MARINE CORPS BASE CAMP LEJEUNE, NC, UNITED STATES
Story by 1st Lt. James Stenger, 2nd Marine Division and 1st Lt. David David, 2nd Marine Division
MARINE CORPS BASE CAMP LEJEUNE, N.C. - As America faces a world of increasing instability and conflict provoked by both conventional enemies and transnational threats, the Marines stand ready – ever training and preparing for new missions and deployments.
Eighth Marine Regiment, in conjunction with 3rd Battalion, 8th Marines, conducted a large scale rehearsal for such missions, spreading themselves across four military bases in North Carolina and Virginia to conduct an alternate mission rehearsal exercise or AMRX, Nov. 16-23.
“The effort to bring this exercise together was monumental,” said Lt. Col. Phillip Laing, the operations officer for 8th Marine regiment. “From the planning in our operations to conceive the initial design, to pulling in aviation planners from 2nd (Marine Aircraft Wing), to pulling in (2nd Radio Battalion), and counter-intelligence… This is the first time I’ve seen anything like this from a regimental perspective.”
The Marines and sailors of 3rd Bn., 8th Marines began their training by occupying positions aboard Marine Corps Base Quantico, Va., Fort A.P. Hill, Va., and Fort Pickett, Va. The 8th Marines headquarters element was located separately at Marine Corps Auxiliary Landing Field Bogue, N.C.
Geographically spreading out the training simulated the dispersed operating conditions that the units will face as they deploy to various Mediterranean-adjacent locations in Europe and Africa in the coming months.
Eighth Marines will be based out of Moron Air Base, Spain, and form the headquarters element for Special Purpose Marine Air-Ground Task Force – Crisis Response. Third Bn., 8th Marines will split their forces between Naval Air Station Sigonella, Italy and Romania's Mihail Kogălniceanu International Airport and form both SPMAGTF-Africa and the Black Sea Rotational Force.
According to Lt. Col. Trevor Hall, the commanding officer of 3rd Bn., 8th Marines, the AMRX was specifically designed to prepare both commands for the disaggregated nature of their upcoming assignments.
“The expectations were to be able to displace personnel long distances and still be able to maintain accountability of personnel and equipment,” he said. “Then to be able to communicate between all the different locations, and still be able to plan and execute missions and maintain command and control.”
While deployed, both command elements will be spread across two continents and will be responsible for supporting a variety of operations.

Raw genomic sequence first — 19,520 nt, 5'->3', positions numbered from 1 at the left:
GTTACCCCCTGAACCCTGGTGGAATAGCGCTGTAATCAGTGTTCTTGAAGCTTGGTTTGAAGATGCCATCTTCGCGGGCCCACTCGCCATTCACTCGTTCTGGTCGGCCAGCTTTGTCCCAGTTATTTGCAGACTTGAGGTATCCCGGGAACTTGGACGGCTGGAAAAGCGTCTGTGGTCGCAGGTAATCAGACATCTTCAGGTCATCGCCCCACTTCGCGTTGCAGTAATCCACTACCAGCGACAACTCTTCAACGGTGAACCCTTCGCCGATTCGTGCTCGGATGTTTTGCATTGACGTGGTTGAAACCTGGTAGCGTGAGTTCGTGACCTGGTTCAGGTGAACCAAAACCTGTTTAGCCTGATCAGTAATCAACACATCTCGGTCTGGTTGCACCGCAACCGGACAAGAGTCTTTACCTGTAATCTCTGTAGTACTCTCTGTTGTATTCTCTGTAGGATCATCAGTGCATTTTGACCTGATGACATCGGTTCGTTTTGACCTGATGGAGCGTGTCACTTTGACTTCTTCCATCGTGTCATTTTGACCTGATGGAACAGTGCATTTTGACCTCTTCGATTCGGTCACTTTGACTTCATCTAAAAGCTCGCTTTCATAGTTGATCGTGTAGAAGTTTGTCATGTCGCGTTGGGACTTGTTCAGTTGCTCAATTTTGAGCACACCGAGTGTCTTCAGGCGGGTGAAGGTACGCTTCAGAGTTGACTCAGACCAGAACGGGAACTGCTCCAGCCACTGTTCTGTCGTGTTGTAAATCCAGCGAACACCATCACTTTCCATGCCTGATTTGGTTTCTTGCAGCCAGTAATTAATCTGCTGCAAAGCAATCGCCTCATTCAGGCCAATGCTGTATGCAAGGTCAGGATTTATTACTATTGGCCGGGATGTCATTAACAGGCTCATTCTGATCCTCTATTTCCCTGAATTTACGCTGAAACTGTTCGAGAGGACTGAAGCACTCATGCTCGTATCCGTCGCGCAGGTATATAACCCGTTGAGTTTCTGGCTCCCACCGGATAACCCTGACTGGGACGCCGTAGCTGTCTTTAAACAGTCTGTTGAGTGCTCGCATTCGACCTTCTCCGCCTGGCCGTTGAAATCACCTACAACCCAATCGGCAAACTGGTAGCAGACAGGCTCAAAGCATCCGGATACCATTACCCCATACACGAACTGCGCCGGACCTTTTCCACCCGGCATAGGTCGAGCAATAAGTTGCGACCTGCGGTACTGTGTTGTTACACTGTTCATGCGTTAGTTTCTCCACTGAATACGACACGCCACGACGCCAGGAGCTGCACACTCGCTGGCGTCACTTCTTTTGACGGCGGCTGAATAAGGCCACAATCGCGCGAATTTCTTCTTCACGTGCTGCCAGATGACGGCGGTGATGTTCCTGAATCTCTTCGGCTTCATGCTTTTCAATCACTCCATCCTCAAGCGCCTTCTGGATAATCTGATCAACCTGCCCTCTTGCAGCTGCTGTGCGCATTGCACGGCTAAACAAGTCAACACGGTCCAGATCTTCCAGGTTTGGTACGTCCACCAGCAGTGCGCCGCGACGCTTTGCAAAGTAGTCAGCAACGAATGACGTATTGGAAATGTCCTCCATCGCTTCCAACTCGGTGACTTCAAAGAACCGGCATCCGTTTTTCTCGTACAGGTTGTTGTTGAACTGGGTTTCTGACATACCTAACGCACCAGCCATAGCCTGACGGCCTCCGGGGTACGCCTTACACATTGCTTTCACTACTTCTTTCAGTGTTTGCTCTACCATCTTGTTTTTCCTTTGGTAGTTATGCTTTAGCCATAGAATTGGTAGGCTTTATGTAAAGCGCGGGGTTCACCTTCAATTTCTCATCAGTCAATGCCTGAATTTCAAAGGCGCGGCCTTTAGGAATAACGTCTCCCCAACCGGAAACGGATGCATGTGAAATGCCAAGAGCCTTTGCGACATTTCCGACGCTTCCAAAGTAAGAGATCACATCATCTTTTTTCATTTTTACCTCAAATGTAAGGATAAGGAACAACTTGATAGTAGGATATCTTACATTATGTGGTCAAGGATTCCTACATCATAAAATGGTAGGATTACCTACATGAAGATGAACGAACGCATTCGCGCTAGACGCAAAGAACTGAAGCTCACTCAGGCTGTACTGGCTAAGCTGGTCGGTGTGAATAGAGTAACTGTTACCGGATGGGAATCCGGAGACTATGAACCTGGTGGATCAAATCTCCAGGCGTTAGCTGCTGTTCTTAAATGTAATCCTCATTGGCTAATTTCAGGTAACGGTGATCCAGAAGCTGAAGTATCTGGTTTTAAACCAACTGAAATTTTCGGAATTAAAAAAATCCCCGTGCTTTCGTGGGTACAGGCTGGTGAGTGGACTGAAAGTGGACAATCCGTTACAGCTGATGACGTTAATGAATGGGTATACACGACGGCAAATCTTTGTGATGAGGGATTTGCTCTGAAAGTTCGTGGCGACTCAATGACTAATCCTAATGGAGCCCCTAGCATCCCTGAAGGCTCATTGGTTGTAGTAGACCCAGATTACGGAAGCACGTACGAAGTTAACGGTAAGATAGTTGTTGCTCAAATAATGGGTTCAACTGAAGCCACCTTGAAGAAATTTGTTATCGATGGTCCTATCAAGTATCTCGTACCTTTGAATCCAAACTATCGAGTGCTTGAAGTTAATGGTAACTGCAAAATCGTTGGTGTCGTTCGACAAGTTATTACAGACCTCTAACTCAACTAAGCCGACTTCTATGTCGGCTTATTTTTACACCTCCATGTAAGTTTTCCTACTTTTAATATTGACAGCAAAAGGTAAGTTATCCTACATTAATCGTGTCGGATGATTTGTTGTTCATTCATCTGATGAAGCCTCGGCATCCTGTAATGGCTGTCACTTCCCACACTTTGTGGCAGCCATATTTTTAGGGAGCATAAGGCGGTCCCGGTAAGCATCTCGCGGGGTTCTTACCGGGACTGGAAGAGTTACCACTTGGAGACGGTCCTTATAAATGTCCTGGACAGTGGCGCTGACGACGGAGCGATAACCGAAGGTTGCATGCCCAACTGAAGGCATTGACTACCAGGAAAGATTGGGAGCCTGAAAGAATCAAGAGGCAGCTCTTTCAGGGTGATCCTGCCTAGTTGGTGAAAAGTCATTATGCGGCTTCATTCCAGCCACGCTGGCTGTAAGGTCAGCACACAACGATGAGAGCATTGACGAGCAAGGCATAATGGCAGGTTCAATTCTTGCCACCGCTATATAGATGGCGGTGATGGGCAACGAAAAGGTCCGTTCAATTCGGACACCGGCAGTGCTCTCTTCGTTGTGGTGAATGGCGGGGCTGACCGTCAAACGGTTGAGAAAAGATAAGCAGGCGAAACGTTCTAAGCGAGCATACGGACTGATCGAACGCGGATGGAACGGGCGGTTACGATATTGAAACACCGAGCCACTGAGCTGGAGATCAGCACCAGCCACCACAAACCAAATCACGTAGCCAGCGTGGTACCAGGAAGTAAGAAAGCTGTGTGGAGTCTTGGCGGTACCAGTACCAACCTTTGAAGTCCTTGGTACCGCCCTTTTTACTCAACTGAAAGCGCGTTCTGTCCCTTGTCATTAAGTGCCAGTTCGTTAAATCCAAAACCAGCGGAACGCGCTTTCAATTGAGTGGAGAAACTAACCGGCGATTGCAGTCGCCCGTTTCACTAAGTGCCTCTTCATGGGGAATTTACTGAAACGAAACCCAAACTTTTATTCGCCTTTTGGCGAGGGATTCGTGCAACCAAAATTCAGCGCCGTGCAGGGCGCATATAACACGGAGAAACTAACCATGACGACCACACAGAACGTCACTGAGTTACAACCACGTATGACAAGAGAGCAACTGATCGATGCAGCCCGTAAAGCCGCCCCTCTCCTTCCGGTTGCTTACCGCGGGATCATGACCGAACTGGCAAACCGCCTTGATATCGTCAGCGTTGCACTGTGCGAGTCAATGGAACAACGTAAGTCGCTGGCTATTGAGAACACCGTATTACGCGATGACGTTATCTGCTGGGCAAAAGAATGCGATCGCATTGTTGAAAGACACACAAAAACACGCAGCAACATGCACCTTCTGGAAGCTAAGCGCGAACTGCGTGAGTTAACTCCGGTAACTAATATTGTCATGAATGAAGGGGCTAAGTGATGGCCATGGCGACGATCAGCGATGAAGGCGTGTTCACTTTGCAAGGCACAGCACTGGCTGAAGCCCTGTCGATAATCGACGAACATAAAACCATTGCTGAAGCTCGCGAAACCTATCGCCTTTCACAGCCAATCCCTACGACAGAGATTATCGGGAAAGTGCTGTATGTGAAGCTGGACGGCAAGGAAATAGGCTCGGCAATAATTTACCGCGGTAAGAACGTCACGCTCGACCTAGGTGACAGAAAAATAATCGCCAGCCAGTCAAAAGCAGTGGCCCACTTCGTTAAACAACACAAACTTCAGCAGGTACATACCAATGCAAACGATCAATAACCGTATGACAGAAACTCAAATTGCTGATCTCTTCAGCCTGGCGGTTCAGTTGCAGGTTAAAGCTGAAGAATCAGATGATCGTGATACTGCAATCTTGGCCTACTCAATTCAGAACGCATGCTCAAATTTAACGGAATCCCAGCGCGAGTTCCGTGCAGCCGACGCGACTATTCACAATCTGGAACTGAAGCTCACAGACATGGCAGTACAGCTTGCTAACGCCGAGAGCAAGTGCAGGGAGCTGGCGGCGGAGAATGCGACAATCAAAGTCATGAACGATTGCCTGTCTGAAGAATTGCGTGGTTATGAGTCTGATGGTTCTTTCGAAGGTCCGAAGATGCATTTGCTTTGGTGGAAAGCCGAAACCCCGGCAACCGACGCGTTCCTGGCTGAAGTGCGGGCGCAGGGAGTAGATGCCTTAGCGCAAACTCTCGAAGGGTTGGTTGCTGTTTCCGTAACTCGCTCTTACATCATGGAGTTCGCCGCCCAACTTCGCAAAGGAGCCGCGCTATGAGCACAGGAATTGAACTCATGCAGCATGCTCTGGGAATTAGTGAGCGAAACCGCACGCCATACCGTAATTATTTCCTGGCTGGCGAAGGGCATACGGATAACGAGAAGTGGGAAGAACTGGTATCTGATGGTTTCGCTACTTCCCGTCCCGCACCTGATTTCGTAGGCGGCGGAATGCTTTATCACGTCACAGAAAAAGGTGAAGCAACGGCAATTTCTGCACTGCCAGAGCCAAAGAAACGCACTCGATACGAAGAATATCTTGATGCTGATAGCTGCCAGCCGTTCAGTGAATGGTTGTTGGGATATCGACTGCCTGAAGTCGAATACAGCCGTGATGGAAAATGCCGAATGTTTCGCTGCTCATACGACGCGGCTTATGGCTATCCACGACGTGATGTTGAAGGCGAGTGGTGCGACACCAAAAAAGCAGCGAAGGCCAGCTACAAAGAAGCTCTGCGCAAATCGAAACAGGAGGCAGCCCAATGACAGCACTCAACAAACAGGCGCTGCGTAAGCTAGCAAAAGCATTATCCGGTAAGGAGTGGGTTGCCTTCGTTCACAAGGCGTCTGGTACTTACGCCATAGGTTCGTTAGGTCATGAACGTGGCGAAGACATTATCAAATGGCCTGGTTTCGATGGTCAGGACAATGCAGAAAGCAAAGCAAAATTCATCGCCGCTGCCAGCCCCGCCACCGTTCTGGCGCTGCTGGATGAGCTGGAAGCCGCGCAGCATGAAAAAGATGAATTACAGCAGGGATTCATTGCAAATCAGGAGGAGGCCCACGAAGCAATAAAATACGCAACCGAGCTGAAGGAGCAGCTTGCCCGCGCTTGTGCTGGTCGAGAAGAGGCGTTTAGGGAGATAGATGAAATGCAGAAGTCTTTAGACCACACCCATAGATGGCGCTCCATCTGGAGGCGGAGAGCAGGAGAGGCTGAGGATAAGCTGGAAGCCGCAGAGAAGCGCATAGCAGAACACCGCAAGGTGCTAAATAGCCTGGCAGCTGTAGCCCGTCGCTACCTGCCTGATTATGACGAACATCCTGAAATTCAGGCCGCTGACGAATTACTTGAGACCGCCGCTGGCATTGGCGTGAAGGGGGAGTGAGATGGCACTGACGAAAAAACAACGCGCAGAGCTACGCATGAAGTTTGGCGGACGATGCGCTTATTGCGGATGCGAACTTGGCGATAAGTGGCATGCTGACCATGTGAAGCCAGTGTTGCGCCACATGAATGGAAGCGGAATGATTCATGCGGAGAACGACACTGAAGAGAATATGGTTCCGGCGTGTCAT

Special Purpose MAGTF-Crisis Response is a self-mobile and self-sustaining force whose mission is to respond across a full range of military operations to protect both U.S. and partner-nation security interests in the region, as well as strengthening partnerships throughout the U.S. European Command and U.S. Africa Command area of responsibility.
Special Purpose MAGTF-Africa and the Black Sea Rotational Force work with partner nations in order to assist U.S. Marine Corps Forces Africa and Europe, respectively, in strengthening and building relationships, increasing military capacity, and promoting a more stable region.
Previous rotations of SPMAGTF-Africa and BSRF have each been planned, coordinated and executed by a staff sourced from one battalion. Currently, SPMAGTF-Africa is directed by 4th Combat Engineer Battalion, a reserve unit based out of Baltimore. Similarly, BSRF is being commanded by 2nd Light Armored Reconnaissance Battalion, based aboard Camp Lejeune, N.C.
The next rotation of missions will be commanded instead by a single battalion, 3rd Bn., 8th Marines, with SPMAGTF-Africa set to rotate in January and BSRF in March 2014. This change is by design and is in accordance with a new idea referred to as the single battalion concept.
“The single battalion concept is using one infantry battalion as a base unit and applying that unit to various missions,” said Hall. “It means that we’ll be operating in a distributed posture across two separate combatant commands … The benefit that the combatant commands receive in the event of a crisis is that we can aggregate all these different forces under a single infantry battalion for employment to that crisis rather than just taking four separate disparate units and trying to piecemeal into a cohesive unit.”
Even with a single battalion, there were still challenges associated with forming a team that contained enough of all the right pieces to support multiple mission requirements in separate locations.
“A lot of these guys are pulled from different units, not only within 3/8 but outside of 3/8, so there are a lot of new faces in the battalion,” said Capt. Doug Bahrns, the operations officer for 3rd Bn., 8th Marines. “Getting them together and working together was just as important as the training objectives.”